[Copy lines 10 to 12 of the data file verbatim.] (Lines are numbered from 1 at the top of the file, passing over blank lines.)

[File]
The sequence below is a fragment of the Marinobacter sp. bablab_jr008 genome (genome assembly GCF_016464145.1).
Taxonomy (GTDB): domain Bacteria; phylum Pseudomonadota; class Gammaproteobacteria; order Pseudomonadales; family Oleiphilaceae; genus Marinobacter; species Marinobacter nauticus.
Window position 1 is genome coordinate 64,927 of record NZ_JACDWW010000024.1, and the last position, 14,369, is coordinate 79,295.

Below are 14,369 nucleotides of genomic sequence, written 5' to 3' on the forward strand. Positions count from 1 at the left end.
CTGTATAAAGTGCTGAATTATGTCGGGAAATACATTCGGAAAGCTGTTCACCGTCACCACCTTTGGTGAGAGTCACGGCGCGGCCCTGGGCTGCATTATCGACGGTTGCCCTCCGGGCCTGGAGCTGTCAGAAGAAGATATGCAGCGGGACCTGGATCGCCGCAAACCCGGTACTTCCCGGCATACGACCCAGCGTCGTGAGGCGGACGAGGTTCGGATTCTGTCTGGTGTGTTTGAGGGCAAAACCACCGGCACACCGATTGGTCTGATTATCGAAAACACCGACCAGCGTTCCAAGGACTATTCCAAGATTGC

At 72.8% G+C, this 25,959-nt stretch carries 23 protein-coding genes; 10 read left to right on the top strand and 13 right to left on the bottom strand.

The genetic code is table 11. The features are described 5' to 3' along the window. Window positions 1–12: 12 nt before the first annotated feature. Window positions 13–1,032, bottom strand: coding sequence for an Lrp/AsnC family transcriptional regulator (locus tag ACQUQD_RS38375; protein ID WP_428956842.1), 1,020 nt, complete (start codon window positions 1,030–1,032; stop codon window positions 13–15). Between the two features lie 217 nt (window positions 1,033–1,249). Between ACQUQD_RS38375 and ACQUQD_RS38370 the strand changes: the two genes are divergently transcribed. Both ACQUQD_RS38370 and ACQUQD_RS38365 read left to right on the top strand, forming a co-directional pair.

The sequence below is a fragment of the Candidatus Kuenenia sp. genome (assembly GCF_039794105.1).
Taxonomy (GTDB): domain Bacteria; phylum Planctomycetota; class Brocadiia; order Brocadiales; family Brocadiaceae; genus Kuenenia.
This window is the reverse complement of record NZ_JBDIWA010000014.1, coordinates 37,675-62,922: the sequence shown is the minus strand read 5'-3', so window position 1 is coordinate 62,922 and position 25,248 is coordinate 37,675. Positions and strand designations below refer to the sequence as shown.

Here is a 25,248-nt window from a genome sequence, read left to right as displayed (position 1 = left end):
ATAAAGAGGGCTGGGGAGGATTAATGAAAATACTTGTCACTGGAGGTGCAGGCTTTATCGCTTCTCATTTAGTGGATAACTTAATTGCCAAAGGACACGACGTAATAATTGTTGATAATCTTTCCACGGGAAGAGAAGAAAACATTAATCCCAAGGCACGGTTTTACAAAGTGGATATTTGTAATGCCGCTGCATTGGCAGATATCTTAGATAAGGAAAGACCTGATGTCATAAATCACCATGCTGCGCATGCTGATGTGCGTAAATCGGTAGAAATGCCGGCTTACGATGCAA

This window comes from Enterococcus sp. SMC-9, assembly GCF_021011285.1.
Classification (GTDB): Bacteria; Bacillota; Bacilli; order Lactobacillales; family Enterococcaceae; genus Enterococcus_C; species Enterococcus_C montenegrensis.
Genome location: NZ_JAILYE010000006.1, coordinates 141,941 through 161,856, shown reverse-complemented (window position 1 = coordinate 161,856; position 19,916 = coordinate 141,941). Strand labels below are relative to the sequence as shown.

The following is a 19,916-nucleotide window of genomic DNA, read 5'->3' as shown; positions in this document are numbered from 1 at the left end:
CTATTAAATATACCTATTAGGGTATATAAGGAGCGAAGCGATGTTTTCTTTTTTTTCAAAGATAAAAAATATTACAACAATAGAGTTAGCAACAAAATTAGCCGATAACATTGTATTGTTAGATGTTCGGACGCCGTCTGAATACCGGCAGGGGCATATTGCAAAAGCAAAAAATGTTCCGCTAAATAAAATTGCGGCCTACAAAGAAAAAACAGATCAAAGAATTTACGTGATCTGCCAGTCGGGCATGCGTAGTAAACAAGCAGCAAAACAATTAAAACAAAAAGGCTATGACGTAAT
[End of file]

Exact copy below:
This window is the reverse complement of record NZ_JBDIWA010000014.1, coordinates 37,675-62,922: the sequence shown is the minus strand read 5'-3', so window position 1 is coordinate 62,922 and position 25,248 is coordinate 37,675. Positions and strand designations below refer to the sequence as shown.

Here is a 25,248-nt window from a genome sequence, read left to right as displayed (position 1 = left end):
ATAAAGAGGGCTGGGGAGGATTAATGAAAATACTTGTCACTGGAGGTGCAGGCTTTATCGCTTCTCATTTAGTGGATAACTTAATTGCCAAAGGACACGACGTAATAATTGTTGATAATCTTTCCACGGGAAGAGAAGAAAACATTAATCCCAAGGCACGGTTTTACAAAGTGGATATTTGTAATGCCGCTGCATTGGCAGATATCTTAGATAAGGAAAGACCTGATGTCATAAATCACCATGCTGCGCATGCTGATGTGCGTAAATCGGTAGAAATGCCGGCTTACGATGCAA